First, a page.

Selected sites have been analyzed geo-mathematically in order to determine the frequency distribution of the fault populations; these data were used to formulate fault prediction models. Using published geological maps and other information, statistical evaluations of the fault patterns have been completed for 16 selected localities. The calculated statistical parameters were used to estimate the frequency distribution of faults for each locale. In general, the patterns approximate an exponential distribution function with the exception of Edinburgh, Scotland--the control area. The faulting pattern of Edinburgh closely approximates a negative binomial frequency distribution.
The Lawrence Livermore Laboratory is conducting a study: "Technical Support in the Development of Nuclear Waste Management Criteria," for the U.S. Nuclear Regulatory Commission. In developing a basis for site suitability criteria, one concern has been the possibility of overlooking an important geological feature that might contribute to the release of nuclear materials to the biosphere. Some of this concern can be addressed by considering the exploration/evaluation techniques whose use can minimize the possibility. The San Jose State University Foundation contracted with the Laboratory to consider the general problem of geological exploration to evaluate nigh-level nuclear waste repository sites in order to develop bases for criteria to aid in the evaluation process. Certain specific items of the exploration process have been considered such as faulting, the selection of exploration tools--i.e., allocation of resources, and the cost of exploration.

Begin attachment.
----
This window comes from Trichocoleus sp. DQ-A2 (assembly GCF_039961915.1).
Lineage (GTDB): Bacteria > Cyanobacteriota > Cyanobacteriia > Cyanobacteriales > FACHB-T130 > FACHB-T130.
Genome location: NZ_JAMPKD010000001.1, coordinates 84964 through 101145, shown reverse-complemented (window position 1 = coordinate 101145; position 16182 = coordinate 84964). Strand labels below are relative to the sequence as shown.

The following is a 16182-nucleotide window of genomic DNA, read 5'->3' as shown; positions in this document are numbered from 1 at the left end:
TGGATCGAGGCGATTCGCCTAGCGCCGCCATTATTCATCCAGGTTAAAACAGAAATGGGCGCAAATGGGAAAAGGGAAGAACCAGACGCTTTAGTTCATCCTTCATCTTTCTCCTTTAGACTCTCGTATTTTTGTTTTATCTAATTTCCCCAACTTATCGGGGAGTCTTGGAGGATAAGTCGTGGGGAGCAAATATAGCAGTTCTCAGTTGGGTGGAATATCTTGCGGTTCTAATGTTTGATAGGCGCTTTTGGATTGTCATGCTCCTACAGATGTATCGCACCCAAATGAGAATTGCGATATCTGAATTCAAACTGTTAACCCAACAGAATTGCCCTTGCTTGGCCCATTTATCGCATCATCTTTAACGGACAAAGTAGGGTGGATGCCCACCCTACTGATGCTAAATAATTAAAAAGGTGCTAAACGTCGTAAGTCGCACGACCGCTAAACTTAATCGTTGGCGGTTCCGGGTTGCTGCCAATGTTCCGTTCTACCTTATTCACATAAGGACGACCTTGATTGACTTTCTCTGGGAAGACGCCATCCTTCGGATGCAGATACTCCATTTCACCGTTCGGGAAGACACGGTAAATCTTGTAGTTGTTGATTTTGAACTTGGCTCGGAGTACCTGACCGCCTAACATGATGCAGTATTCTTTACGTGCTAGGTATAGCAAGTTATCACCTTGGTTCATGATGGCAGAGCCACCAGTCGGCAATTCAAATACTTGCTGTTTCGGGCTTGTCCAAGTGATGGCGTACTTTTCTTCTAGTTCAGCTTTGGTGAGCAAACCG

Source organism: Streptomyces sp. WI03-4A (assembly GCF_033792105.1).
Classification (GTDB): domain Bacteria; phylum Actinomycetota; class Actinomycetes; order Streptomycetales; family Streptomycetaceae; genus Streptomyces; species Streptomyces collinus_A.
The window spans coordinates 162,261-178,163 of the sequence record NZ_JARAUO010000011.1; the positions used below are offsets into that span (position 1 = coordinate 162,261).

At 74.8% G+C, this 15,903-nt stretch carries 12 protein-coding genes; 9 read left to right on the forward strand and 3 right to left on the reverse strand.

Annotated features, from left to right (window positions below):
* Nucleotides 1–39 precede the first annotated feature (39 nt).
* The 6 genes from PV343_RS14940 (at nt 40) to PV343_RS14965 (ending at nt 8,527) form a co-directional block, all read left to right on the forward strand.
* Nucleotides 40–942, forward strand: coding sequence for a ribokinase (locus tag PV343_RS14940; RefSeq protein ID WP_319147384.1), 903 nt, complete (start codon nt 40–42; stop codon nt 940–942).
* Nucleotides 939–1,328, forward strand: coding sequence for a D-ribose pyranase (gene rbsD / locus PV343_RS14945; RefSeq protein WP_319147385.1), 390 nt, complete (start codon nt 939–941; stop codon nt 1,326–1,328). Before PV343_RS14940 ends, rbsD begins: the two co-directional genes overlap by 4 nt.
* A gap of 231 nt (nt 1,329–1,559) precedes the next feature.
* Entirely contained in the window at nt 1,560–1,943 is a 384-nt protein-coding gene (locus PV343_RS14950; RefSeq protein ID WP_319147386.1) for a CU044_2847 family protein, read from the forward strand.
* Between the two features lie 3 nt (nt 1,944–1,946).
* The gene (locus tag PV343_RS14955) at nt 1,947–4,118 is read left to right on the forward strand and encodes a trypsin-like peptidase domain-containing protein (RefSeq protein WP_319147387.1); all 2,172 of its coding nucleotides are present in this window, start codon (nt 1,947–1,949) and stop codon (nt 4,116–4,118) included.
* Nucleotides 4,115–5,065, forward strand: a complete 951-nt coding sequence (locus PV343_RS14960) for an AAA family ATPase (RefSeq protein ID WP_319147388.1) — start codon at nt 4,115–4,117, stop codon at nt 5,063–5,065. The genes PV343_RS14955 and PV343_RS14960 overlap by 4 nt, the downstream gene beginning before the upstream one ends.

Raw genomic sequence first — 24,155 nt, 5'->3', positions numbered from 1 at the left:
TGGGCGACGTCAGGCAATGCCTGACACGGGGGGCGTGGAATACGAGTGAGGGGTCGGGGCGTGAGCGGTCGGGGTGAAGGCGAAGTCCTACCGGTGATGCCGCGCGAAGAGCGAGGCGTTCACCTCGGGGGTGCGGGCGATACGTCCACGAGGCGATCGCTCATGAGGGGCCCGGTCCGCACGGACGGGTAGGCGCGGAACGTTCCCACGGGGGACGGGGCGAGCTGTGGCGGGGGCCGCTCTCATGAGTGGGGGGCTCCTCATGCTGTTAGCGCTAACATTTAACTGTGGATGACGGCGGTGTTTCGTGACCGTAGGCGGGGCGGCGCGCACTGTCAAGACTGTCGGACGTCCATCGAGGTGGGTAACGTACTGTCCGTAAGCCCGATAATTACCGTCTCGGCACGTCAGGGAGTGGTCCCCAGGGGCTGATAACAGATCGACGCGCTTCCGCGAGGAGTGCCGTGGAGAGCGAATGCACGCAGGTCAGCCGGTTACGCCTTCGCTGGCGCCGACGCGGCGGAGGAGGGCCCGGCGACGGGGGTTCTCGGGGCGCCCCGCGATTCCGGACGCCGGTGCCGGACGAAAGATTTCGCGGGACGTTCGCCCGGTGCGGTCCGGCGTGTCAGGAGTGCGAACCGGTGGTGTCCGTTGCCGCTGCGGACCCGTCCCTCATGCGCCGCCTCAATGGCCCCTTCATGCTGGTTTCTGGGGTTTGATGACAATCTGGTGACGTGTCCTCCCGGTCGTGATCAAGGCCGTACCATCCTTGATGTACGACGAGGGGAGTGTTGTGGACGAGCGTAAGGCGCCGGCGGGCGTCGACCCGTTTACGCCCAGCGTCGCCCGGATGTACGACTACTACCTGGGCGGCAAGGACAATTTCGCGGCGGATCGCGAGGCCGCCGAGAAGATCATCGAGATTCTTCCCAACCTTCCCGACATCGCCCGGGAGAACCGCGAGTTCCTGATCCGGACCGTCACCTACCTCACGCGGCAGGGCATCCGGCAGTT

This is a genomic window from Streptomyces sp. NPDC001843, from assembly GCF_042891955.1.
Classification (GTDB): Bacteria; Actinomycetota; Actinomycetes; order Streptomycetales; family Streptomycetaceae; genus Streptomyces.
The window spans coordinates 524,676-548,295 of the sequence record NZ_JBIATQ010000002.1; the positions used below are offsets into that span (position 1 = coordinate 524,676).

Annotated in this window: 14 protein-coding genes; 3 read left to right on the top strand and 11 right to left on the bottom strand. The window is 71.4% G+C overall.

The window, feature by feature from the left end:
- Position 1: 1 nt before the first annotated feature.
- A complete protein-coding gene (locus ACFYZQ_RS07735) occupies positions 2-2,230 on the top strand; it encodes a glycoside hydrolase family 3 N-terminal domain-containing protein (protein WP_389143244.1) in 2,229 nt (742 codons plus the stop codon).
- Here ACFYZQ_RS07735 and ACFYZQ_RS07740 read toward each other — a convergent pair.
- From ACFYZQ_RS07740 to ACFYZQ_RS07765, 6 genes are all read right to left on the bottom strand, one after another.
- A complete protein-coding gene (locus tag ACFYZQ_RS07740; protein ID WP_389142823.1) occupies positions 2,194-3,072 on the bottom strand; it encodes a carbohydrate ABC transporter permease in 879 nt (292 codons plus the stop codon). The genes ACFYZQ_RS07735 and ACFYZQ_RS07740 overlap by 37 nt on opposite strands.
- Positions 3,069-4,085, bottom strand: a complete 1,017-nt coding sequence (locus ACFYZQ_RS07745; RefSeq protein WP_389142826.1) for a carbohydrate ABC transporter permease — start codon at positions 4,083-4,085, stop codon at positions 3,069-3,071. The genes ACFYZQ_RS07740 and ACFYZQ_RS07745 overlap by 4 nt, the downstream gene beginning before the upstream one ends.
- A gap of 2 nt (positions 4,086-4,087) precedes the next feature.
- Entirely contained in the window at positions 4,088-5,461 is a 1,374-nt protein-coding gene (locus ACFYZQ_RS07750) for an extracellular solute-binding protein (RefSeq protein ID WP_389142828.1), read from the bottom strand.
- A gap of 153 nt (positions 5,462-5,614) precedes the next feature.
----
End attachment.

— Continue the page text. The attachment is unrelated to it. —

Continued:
The statistics of fault occurences at 16 selected geological locations were computed and analyzed. The possible significance of the distribution patterns was analyzed. The distributions analyzed were obtained from available published geological maps of the various locations. These are presented in Table 1; and were selected to present dispersed geographical sites throughout the United States.